Code of Civil Procedure section 128, subdivision (a)(5) gives courts the power to order a lawyer's disqualification.  (Elliott v. McFarland Unified  School Dist. (1985) 165 Cal.App.3d 562, 567, 211 Cal.Rptr. 802.)   On appeal, a trial court's decision concerning a disqualification motion will not be disturbed absent an abuse of discretion.   (People ex rel Dept. of Corporations v. SpeeDee Oil Change Systems, Inc. (1999) 20 Cal.4th 1135, 1143, 86 Cal.Rptr.2d 816, 980 P.2d 371.)  “The trial court's exercise of this discretion is limited by the applicable legal principles and is subject to reversal when there is no reasonable basis for the action.  [Citations.]”  (In re Complex Asbestos Litigation (1991) 232 Cal.App.3d 572, 585, 283 Cal.Rptr. 732.)

Only a Party with an Expectation of Confidentiality Can Disqualify a Lawyer

Luna never acted as a lawyer for the foundation;  but the trial court assumed, and none of the parties dispute, that as a corporate director she owed the corporation a duty of confidentiality.   The trial court's conclusion that Luna's relationship with Kramer created an appearance of impropriety must have been based on an assumed likelihood that Luna would breach her duty of confidentiality or that Kramer would prevail on her to do so.   But to whatever extent Luna owed a duty of confidentiality to the foundation, she owed no such duty to the parties who sought Kramer's disqualification.   Nor did Kramer.

 Kramer and Waite assert Westerhoff and the Zinbergs do not have “any legally recognizable expectation of confidentiality” and thus lack standing to bring the motion to disqualify Kramer.   They support this argument by citing Colyer v. Smith (C.D.Cal.1999) 50 F.Supp.2d 966, which held that a nonclient litigant has no standing to bring a motion to disqualify the opposing lawyer.  (Id. at p. 971.)   This overstates the case.   Standing arises from a breach of the duty of confidentiality owed to the complaining party, regardless of whether a lawyer-client relationship existed.   Thus, for example, a lawyer may be disqualified after improper contacts with an opposing party's expert witness.  (County of Los Angeles v. Superior Court (1990) 222 Cal.App.3d 647, 658, 271 Cal.Rptr. 698.)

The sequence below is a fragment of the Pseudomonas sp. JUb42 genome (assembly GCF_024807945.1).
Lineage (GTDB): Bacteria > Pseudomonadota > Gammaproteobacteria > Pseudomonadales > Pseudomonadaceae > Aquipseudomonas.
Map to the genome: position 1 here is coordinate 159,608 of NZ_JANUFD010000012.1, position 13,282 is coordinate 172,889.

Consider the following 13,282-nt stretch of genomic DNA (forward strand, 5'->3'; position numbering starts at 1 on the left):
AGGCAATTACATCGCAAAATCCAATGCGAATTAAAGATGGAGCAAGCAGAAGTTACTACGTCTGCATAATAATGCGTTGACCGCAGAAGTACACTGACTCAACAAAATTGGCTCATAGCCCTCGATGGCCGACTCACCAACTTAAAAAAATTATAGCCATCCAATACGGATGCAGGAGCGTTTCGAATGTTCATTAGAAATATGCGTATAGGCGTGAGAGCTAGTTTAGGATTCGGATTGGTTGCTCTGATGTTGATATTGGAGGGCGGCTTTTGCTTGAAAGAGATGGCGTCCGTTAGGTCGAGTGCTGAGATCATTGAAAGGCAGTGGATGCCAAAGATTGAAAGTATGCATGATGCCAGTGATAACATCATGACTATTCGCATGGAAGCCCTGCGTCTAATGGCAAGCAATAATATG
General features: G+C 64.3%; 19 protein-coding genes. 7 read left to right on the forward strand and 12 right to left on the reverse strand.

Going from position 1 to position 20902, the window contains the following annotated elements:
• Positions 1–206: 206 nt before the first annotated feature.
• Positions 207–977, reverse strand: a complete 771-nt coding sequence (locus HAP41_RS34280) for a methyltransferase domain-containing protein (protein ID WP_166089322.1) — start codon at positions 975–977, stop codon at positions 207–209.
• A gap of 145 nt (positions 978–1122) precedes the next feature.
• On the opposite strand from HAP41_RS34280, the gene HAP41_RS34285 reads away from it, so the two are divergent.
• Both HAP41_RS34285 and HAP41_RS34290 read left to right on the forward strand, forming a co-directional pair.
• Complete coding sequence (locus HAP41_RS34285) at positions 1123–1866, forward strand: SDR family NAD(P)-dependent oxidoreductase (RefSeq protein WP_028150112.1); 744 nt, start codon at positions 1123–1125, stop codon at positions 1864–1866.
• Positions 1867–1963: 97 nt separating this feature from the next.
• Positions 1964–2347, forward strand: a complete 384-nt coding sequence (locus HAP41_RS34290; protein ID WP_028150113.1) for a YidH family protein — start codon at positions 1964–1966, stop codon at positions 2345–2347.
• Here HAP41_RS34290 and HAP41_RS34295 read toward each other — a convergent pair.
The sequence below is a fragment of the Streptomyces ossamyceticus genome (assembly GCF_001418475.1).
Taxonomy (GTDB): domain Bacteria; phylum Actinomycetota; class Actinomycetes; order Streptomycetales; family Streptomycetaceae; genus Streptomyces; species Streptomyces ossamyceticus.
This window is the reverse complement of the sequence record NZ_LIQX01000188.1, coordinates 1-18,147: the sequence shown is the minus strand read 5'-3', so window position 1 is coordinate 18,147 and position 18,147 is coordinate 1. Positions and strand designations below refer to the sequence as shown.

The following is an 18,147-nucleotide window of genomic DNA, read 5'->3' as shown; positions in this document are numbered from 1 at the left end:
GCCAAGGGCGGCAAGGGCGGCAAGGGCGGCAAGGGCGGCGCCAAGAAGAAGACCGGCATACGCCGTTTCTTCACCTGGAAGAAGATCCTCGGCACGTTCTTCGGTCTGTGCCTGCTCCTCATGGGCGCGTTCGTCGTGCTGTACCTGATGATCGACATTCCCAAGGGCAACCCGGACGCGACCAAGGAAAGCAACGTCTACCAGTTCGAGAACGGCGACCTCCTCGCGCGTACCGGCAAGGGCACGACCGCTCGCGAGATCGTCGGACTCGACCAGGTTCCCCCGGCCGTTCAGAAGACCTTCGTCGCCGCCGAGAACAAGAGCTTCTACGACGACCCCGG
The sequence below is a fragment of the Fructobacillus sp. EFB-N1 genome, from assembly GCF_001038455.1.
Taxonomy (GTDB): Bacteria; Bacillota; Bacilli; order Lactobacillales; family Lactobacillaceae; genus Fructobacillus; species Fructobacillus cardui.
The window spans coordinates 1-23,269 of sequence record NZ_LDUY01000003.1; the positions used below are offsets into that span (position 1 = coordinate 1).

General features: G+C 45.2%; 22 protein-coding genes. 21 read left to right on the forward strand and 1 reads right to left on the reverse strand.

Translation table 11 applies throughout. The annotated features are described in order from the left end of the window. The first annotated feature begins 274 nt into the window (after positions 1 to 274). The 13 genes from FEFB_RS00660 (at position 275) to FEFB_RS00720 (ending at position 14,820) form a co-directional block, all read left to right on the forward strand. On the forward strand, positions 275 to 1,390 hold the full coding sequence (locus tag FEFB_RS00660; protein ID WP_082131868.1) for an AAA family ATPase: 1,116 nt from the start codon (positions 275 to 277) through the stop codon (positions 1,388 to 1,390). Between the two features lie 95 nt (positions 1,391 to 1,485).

Had the foundation brought the motion to disqualify Kramer, it would have had standing based on the duty of confidentiality Luna owed to it despite the absence of attorney-client relationship between Kramer and the foundation.   As discussed below, this does not mean it would have prevailed.   But a lawyer owes no general duty of confidentiality to nonclients.   (Maruman Integrated Circuits, Inc. v. Consortium (1985) 166 Cal.App.3d 443, 448-449, 212 Cal.Rptr. 497;  Cooke v. Superior Court (1978) 83 Cal.App.3d 582, 592, 147 Cal.Rptr. 915.)   Neither does a corporate director owe such a duty to anyone but the corporation.

  The motion to disqualify Kramer was based solely on confidential information allegedly imparted to Luna while she served as a director of the foundation.   None of the plaintiffs assert the existence of a current or former lawyer-client relationship with Kramer or a confidential relationship between themselves and Luna. Absent the existence of a lawyer-client relationship or other relationship imposing a duty of confidentiality, neither Westerhoff nor the Zinbergs were entitled to seek Kramer's disqualification.  (See Strasbourger Pearson Tulcin Wolff Inc. v. Wiz Technology, Inc. (1999) 69 Cal.App.4th 1399, 1410, fn. 6, 82 Cal.Rptr.2d 326.)

No Basis for Disqualification